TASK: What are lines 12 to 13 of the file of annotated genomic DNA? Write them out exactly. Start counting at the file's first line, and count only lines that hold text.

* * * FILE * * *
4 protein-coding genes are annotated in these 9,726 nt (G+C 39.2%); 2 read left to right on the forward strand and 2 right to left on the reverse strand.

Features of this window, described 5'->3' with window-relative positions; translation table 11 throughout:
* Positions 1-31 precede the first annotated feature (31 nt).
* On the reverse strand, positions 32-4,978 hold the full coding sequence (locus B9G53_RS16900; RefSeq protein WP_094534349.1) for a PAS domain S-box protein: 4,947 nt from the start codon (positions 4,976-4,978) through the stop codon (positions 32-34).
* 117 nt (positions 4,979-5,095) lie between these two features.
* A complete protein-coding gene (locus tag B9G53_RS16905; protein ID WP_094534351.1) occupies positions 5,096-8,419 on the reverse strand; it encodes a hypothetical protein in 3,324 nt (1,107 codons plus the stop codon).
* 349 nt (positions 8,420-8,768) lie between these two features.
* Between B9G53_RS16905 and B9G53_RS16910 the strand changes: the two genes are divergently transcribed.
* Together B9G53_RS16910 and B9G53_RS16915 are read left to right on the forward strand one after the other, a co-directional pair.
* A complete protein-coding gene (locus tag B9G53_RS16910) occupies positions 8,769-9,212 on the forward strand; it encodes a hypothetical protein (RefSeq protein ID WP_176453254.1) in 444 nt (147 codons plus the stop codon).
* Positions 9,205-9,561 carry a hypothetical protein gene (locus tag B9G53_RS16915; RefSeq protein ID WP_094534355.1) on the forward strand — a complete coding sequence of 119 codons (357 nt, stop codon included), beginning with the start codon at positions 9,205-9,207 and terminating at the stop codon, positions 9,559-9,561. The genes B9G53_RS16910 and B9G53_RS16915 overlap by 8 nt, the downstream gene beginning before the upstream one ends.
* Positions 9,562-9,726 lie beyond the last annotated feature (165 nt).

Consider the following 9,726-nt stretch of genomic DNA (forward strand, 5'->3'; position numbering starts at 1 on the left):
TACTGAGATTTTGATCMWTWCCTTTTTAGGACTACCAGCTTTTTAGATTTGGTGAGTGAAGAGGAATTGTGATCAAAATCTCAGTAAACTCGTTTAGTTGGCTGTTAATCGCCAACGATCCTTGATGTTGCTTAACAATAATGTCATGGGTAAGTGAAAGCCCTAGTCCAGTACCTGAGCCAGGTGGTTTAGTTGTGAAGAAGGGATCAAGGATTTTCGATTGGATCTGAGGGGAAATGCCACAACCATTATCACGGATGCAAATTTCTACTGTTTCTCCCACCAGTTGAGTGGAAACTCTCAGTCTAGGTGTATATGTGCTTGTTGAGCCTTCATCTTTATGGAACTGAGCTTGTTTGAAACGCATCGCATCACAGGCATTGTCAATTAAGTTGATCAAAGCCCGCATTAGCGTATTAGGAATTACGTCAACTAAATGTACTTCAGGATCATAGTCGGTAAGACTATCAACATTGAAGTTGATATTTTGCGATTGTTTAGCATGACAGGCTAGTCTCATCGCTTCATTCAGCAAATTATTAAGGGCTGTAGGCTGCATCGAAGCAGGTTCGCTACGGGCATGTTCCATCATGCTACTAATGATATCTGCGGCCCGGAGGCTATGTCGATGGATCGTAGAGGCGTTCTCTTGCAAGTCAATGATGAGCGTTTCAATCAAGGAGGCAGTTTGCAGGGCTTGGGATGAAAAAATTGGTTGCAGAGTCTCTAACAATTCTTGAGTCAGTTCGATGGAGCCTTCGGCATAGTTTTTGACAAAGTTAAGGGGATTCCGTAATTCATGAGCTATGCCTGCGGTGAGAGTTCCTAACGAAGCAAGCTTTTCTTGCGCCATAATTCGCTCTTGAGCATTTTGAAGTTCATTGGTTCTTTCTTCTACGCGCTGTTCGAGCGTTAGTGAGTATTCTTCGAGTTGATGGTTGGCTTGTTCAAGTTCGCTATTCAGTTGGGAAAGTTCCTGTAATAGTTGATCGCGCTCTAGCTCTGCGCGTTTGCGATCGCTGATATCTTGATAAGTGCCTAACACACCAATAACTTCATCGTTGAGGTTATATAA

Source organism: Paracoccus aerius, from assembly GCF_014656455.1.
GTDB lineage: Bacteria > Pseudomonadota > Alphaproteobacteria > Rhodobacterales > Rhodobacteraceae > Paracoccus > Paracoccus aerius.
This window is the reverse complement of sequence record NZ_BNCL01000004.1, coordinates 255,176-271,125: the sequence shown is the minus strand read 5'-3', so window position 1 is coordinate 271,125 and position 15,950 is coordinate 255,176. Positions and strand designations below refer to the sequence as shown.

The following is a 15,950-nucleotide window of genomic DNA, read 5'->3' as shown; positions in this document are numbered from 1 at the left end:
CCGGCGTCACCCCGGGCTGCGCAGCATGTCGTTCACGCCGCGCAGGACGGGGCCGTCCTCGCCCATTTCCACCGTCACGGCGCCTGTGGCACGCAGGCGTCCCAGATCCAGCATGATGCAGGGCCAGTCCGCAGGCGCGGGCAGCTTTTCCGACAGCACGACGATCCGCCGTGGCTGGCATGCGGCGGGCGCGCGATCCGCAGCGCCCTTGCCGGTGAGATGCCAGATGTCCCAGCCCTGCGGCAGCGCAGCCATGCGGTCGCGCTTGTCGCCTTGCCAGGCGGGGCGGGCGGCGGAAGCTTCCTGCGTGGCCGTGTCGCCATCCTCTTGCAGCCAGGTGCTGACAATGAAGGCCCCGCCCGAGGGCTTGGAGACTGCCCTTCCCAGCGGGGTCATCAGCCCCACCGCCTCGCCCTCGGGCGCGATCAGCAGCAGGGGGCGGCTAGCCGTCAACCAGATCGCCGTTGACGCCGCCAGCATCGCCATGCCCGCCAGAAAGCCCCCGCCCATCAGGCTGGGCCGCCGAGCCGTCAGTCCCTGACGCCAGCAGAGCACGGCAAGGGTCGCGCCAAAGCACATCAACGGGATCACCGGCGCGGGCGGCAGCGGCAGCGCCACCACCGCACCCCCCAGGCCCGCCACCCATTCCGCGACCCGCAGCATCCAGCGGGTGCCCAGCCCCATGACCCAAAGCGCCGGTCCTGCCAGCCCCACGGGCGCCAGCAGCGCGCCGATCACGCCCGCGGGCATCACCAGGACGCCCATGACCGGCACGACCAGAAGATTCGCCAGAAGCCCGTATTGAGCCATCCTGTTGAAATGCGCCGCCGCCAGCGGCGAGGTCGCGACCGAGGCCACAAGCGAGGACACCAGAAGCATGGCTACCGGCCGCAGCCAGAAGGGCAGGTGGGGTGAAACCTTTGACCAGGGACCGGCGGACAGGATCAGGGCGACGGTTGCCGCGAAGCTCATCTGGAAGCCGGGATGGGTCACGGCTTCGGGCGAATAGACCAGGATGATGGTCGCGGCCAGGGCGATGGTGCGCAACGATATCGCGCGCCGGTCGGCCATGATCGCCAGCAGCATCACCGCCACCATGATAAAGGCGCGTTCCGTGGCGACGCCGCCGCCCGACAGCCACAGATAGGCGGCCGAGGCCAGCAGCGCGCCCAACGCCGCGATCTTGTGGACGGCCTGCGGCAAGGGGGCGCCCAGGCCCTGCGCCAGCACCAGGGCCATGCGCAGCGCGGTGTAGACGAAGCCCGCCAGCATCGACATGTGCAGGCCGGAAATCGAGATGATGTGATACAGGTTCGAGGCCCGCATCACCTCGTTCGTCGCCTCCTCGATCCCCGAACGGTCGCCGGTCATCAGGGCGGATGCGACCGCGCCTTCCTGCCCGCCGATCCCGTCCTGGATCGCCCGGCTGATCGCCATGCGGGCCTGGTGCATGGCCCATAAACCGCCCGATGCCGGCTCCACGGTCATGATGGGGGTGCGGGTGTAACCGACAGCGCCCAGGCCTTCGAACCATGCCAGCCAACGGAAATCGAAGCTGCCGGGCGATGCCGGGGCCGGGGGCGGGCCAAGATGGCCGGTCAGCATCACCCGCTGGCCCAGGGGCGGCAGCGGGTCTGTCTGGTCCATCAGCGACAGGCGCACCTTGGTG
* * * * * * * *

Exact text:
* Positions 9,562-9,726 lie beyond the last annotated feature (165 nt).

Consider the following 9,726-nt stretch of genomic DNA (forward strand, 5'->3'; position numbering starts at 1 on the left):